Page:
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Majority Leader William Lamberth urges Congress to make court packing unconstitutional

NASHVILLE, Tenn. – House Majority Leader William Lamberth, R-Portland, today announced he filed HJR0065, a resolution urging Congress to amend the U.S. Constitution to ensure the U.S. Supreme Court remains composed of nine members.

Lamberth joins a growing coalition of bipartisan leaders and former state attorney generals from across the nation seeking to preserve the independence of the judicial branch and prevent a radical makeover of the United States government.

“The U.S. Supreme Court is the world’s greatest example of judicial independence and integrity and should remain free of political manipulation,” Lamberth said. “This resolution encourages members of Congress to protect the legitimacy of the U.S. Supreme Court by passing a constitutional amendment that safeguards against partisan court packing.”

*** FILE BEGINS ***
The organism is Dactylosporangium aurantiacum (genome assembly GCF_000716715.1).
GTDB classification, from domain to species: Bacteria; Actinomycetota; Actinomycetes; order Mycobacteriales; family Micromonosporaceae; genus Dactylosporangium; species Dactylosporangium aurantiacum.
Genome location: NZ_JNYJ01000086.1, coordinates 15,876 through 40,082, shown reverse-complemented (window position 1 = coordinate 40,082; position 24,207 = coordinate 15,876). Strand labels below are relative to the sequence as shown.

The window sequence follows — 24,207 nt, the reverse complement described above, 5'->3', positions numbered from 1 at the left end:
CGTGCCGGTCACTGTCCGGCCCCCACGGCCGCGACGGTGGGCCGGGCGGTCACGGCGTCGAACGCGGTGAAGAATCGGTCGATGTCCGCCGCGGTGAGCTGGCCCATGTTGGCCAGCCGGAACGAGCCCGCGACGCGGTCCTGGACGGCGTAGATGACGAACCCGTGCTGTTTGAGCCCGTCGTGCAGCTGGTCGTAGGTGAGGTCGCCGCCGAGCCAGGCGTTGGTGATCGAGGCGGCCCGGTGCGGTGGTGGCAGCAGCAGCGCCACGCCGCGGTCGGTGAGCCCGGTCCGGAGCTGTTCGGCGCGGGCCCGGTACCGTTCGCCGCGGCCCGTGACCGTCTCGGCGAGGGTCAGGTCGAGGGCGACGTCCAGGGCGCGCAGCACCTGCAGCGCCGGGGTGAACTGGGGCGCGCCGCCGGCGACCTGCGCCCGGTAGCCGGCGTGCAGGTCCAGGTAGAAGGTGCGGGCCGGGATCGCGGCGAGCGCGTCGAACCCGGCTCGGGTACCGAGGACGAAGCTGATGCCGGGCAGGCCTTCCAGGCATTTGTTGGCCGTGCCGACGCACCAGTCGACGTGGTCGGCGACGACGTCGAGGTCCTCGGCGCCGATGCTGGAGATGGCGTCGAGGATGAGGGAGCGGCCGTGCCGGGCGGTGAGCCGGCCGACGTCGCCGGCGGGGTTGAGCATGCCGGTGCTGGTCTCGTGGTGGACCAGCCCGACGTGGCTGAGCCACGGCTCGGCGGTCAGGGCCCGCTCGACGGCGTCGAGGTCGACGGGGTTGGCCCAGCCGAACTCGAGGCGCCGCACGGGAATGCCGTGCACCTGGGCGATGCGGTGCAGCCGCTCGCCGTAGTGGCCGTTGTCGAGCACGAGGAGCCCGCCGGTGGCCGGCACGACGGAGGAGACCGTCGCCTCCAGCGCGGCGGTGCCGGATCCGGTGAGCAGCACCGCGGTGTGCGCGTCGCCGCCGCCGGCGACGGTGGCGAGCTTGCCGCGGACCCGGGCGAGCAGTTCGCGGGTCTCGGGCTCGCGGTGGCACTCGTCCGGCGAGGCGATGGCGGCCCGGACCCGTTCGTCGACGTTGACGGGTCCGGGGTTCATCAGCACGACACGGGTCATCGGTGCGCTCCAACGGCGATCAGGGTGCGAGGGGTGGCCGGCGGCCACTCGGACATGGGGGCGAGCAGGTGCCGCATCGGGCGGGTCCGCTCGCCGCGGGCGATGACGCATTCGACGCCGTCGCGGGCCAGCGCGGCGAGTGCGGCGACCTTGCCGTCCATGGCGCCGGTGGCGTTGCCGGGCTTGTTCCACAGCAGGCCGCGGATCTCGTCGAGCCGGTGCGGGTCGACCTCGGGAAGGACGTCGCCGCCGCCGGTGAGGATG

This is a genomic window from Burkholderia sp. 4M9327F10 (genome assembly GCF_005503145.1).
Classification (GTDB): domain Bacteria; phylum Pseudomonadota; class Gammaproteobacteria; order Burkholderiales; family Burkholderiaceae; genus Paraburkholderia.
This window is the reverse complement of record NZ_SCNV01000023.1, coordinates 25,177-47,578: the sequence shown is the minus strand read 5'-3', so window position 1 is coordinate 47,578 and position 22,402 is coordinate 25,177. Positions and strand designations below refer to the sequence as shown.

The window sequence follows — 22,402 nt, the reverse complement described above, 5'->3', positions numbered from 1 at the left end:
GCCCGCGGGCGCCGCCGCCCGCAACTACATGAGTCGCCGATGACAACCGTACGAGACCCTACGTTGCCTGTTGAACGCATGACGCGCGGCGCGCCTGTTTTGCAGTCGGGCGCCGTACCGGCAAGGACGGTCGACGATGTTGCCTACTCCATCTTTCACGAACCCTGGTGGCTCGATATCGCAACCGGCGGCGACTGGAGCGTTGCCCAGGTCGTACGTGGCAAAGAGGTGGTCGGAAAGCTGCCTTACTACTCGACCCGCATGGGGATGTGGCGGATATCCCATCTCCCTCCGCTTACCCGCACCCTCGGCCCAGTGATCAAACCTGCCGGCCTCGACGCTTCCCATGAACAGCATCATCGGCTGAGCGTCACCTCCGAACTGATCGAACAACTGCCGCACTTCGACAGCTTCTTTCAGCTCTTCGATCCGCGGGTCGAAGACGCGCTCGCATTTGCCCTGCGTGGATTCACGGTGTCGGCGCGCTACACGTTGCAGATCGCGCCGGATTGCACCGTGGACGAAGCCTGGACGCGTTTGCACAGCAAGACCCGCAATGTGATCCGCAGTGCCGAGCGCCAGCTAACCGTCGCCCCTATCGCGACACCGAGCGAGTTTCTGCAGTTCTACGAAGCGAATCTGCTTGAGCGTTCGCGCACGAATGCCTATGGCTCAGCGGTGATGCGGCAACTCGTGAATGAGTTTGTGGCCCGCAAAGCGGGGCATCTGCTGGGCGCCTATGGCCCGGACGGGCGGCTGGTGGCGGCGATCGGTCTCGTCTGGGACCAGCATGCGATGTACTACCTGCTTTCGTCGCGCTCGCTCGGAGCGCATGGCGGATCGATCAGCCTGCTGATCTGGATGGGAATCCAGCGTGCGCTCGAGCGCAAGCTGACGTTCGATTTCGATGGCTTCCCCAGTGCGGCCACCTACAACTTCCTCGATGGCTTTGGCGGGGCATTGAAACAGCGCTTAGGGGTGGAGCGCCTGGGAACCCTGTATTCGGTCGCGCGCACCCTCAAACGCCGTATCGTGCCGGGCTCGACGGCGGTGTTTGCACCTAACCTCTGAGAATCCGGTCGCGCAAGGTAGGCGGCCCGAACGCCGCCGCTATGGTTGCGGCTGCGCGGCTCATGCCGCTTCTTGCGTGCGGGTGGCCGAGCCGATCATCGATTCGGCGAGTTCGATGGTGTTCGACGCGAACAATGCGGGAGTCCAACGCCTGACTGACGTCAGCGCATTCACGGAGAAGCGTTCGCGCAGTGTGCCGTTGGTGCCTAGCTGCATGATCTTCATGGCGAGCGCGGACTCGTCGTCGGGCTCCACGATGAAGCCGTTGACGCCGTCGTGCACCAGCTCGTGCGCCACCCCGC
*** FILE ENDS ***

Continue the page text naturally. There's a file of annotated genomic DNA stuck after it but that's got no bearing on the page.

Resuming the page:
Currently, the number of Supreme Court Justices is set by Congress.  The Coalition to Preserve the Independence of the Supreme Court is leading the “Keep Nine Amendment” movement which is encouraging Congress to include language in the U.S. Constitution saying, “The Supreme Court of the United States shall be composed of nine justices.”

“I applaud Leader Lamberth and his colleagues in introducing and sponsoring this resolution – it clearly promotes the independence of the judiciary,” said former Tennessee Attorney General Paul Summers, who serves as co-chair of the Coalition to Preserve the Independence of the Supreme Court.

“Keep Nine promotes the Rule of Law and maintains checks and balances on abuse of power by the other two political branches. We’ve had nine justices for 152 years, and our judiciary has proven it can and should be nonpolitical. This amendment constitutionally bans court packing,” Summers said.

The Judiciary Act of 1869 changed the number of Supreme Court justices from six to nine.  Congress last rejected an effort to expand the nation’s highest court in 1937 when President Franklin D. Roosevelt proposed adding eight new justices which would have expanded the court to 15 members.


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